"The slowdown falls within expectations of our macro-economic controls. And despite the slowdown, the growth rate is still high," the NBS spokesman Li Xiaochao told a press conference on Thursday.
To prevent the economy from becoming overheated was one of the two primary targets set by the Chinese government for 2008, Li said. The other was to guard against galloping inflation.
To this end, China had since late last year churned out a series of tight macro-economic control measures in an effort to cool down the economy and fight inflation.
Notably, for the first time in 10 years, China decided last December to shift its monetary policy "from prudent to tight" in 2008 to prevent overheating and a surge in inflation.
Economic analysts agreed with Li's viewpoints.
Zhuang Jian, a Beijing-based senior economist with the Asian Development Bank (ADB), told Xinhua right after NBS' figure release that China's macro-economic controls, particularly the tight monetary policy, contributed to the slowdown.
The world's economy was on a downward track, not only in the U.S. and Europe, but also in Asia, and such a slowdown had hit China's foreign trade, one of the country's three major growth locomotives, Zhuang said.
While Zhuang and other analysts also warned of the challenges facing the Chinese economy as the U.S. credit crisis was still far from over, a large number of China's exporters and other small- and medium-sized companies were undergoing hard times, and the soaring prices of energy and raw materials were set to stoke China's domestic inflation pressures.
"The CPI is still at a high level and more efforts from the Chinese government are needed," Zhuang said.
On the other hand, China needed to ensure an economic soft landing -- a slight slowdown in economic activity -- and prevent the economic growth from suffering a big drop, warned the ADB economist.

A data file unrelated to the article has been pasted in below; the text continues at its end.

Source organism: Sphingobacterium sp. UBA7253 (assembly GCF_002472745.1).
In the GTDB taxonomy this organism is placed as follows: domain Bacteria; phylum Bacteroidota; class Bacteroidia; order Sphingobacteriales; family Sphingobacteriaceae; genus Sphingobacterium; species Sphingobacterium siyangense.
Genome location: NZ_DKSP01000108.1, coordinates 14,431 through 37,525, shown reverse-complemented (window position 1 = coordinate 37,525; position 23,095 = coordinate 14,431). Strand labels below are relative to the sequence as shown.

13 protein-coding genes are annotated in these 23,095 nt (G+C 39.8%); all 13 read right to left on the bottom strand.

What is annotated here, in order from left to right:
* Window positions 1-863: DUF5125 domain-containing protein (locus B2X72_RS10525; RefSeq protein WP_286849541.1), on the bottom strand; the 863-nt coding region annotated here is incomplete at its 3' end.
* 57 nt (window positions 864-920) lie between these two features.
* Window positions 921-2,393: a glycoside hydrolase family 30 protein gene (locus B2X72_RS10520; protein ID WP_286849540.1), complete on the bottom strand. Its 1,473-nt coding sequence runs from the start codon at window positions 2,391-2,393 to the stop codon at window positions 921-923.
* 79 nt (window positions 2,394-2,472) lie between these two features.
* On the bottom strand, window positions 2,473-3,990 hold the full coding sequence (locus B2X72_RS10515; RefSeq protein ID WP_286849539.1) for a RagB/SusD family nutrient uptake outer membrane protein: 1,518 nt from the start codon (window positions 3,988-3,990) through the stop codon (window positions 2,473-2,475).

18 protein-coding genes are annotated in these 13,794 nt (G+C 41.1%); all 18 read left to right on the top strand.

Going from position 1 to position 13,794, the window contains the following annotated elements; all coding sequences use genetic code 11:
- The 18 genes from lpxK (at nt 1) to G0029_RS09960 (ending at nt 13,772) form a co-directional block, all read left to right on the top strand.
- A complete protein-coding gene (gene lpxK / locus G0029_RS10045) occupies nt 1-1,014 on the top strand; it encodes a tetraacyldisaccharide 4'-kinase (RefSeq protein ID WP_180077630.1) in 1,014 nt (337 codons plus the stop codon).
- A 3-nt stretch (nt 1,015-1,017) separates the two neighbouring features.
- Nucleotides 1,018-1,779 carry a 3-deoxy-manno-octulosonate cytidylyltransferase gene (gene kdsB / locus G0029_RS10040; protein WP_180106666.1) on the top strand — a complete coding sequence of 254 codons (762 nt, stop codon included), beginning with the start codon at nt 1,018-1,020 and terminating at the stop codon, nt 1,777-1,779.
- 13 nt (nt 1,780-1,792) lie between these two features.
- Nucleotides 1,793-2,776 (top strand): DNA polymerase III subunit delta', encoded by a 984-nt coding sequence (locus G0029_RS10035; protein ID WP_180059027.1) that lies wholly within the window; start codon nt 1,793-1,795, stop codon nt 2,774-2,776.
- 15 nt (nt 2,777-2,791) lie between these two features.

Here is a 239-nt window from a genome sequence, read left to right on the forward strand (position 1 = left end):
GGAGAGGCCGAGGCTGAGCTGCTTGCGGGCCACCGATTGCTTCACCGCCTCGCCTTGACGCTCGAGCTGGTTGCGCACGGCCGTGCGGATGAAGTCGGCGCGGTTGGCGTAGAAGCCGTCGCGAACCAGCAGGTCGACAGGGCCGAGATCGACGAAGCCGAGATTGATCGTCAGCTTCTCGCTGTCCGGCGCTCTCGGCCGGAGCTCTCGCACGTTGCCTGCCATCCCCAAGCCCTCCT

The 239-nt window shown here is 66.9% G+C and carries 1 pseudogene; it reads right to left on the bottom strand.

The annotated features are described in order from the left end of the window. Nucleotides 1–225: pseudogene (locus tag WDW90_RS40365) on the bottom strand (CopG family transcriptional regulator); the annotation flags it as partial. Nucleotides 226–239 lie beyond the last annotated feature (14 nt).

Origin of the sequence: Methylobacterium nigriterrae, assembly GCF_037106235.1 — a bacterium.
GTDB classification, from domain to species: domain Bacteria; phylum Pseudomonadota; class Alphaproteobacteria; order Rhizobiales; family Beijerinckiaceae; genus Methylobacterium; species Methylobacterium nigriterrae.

A recession after olympics? Maybe not
With a slowdown in place, many analysts are now focusing on where the Chinese economy is heading in the second half. The economy has pulled through the severe tests of two great natural disasters in the first half -- the winter blizzard this February and the 8.0-magnitude earthquake in May, but will it succumb to the so-called Post-Olympics Effect?
The Post-Olympics Effect refers to the phenomenon that some economies were hit by a post-Olympic economic downturn, or called "Valley Effect" or "V-low Effect".
The phenomenon was mainly caused by a dramatic investment increase at the pre-Olympic stage, accompanied by a boom in consumption and revenues. But the investment and consumption plunged following the Olympics while the host city would have to shoulder the heavy burden of maintaining idle sports venues.
According to the Bank of China (BOC), which conducted a study of 12 Olympic games spanning 60 years, most economies of the hosts suffered from the Post-Olympics Effect.
In nine of the 12 Olympics, including the 1988 Seoul and 1992 Barcelona Olympics, the hosts' annual GDP growth in the eight years following the Games was 0.4 to 2.5 percent lower than during the eight years prior to the event, the BOC study showed.